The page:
Research and notices
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Wroughton Wireless Station was the receiving station for the first transatlantic wireless telephone service which began operation in 1927. The site was located at Rectory Farm which was demolished to make way for the construction of RAF Wroughton. The significant role of the station within the development of wireless communication is generally poorly known although it is briefly mentioned in archives relating to Rugby Radio Station, the transmitter for the telephone service, and images are present in the BT Archive.
In 1923 the Marconi Company were interested in purchasing several thousand acres of land at Avebury for the construction of a wireless station. Concerns were raised regarding the impact on the archaeology of the area and Alexander Keiller famously purchased Windmill Hill to protect it from the construction of masts. The 1920s were are period of rapid technological development in wireless communication and it is unclear what the company intended to build at the site; references to 800 feet high masts may infer a long wave station that was actually constructed by the GPO at Rugby. However, at this time Marconi experimentation with short waves led to the development of the Marconi Beam Wireless system that had many advantages over long waves for long distance communication. Radio press releases at the time may infer that the company intended to construct a number of beam stations at Avebury, and possibly a sister station to Rugby Radio. Although there was opposition to Marconi's intentions at Avebury by the archaeological community, the Wiltshire Archaeological Society did not raise any objections; however, some members felt that the committee had been schmoozed by Marconi and disagreed. The wireless station was never built although this may have been as much to do with politics and technological factors along with the archaeological concerns.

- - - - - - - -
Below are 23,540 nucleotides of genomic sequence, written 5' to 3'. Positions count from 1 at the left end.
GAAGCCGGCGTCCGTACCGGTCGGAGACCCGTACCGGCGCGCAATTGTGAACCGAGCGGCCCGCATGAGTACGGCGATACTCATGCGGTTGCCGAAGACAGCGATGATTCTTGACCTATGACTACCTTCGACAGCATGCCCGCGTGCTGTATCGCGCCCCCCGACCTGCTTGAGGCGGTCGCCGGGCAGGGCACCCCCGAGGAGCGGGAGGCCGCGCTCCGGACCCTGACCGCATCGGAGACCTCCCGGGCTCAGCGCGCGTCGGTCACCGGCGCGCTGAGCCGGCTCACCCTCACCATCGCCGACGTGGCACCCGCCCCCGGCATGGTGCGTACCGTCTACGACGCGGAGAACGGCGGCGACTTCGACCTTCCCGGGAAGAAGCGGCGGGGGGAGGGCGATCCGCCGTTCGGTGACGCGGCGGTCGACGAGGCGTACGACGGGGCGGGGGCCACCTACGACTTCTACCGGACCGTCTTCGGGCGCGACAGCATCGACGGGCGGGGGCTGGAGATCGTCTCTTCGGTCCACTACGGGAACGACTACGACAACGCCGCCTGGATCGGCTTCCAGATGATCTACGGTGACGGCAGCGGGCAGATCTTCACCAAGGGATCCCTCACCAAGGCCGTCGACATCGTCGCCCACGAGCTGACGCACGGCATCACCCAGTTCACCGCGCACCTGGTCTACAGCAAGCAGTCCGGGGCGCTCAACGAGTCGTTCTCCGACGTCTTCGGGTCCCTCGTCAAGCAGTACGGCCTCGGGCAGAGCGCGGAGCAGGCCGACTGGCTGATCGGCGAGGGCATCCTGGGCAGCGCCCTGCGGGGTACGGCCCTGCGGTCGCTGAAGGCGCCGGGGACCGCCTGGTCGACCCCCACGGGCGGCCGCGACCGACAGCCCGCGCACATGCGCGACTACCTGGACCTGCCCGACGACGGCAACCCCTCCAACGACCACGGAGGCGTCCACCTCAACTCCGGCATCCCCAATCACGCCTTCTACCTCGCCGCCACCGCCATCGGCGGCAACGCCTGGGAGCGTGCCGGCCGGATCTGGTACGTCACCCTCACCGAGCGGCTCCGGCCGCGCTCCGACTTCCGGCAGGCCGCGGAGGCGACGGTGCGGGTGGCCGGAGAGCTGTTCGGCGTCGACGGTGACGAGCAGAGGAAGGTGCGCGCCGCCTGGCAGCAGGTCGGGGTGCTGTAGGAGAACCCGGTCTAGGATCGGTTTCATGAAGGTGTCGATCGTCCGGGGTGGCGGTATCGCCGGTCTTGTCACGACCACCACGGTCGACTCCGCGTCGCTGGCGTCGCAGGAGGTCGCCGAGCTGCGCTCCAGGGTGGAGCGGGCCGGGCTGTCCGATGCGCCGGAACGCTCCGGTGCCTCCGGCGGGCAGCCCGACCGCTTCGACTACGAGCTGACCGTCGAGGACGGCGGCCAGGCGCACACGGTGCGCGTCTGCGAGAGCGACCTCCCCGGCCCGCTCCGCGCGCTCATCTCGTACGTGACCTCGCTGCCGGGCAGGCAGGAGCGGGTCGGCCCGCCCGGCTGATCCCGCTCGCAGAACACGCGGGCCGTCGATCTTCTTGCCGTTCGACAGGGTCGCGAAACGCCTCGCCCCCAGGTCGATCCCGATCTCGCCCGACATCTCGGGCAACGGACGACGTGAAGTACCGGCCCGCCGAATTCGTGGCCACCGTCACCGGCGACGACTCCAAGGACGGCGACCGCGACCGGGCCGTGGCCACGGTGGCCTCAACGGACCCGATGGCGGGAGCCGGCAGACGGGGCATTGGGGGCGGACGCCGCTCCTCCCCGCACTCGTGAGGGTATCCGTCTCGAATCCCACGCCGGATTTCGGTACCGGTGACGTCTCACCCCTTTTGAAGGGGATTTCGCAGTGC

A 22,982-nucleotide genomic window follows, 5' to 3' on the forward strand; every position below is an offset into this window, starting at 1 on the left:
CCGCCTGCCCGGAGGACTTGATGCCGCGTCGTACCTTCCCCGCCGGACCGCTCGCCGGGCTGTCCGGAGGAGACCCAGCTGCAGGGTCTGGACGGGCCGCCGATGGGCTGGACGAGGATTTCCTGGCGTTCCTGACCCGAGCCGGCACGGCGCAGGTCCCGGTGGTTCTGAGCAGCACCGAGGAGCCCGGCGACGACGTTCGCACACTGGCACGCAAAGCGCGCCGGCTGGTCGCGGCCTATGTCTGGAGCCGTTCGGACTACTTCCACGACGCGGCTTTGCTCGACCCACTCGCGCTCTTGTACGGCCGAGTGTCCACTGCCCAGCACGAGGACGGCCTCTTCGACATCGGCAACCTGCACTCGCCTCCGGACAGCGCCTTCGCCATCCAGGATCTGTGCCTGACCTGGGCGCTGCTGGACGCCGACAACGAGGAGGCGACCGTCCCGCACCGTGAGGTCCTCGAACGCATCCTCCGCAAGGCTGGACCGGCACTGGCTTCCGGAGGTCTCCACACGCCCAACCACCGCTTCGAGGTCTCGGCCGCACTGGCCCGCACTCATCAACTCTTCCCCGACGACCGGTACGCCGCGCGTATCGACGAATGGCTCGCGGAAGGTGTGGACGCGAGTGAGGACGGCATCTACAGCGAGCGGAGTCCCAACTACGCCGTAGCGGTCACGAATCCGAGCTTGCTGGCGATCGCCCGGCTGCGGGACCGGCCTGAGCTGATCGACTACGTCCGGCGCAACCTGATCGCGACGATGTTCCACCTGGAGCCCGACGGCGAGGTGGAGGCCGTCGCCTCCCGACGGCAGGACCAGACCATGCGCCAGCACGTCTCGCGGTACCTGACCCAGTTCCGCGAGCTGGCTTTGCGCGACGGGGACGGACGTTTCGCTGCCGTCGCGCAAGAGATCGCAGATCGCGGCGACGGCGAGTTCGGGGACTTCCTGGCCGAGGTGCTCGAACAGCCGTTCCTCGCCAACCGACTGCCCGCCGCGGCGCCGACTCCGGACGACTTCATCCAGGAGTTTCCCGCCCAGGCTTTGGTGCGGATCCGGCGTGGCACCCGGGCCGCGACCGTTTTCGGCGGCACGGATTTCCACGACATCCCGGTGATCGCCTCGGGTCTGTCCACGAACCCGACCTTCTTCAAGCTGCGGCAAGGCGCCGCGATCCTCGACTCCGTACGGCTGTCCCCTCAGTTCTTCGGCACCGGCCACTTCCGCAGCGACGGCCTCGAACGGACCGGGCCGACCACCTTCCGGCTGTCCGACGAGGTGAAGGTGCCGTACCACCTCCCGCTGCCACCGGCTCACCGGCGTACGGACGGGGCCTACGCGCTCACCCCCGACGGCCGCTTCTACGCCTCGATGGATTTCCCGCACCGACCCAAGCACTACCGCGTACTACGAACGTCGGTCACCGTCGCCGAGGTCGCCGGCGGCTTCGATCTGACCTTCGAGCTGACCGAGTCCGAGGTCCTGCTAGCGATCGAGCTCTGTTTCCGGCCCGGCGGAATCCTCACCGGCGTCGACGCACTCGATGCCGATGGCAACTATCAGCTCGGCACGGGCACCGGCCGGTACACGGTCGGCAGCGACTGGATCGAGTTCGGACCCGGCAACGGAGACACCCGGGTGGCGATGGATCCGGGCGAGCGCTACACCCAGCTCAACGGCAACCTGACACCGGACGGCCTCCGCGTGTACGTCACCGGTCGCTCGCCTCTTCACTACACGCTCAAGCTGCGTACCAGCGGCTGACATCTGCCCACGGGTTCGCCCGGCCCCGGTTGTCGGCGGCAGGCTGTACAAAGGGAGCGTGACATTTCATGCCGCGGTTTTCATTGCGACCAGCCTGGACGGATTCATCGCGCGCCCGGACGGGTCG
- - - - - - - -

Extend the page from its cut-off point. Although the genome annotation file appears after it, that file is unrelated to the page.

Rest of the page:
Devizes Wireless Station was a short-lived site but played a remarkable part in wireless development in the early 20th century from just pre-WWI to the late 1920s. Initially the first receiving station constructed by Marconi as part of the Imperial Wireless Chain, then used by the military in WWI for direction finding and intelligence (MI1e) and finally maritime communications in the post-war period with demolition in 1929.
Magnetic susceptibility measurement of iron ore samples from Seend.
With high temperatures becoming more frequent in British summers, Archaeological Surveys Ltd consider the risks of overheating and heat exhaustion when carrying out geophysical survey.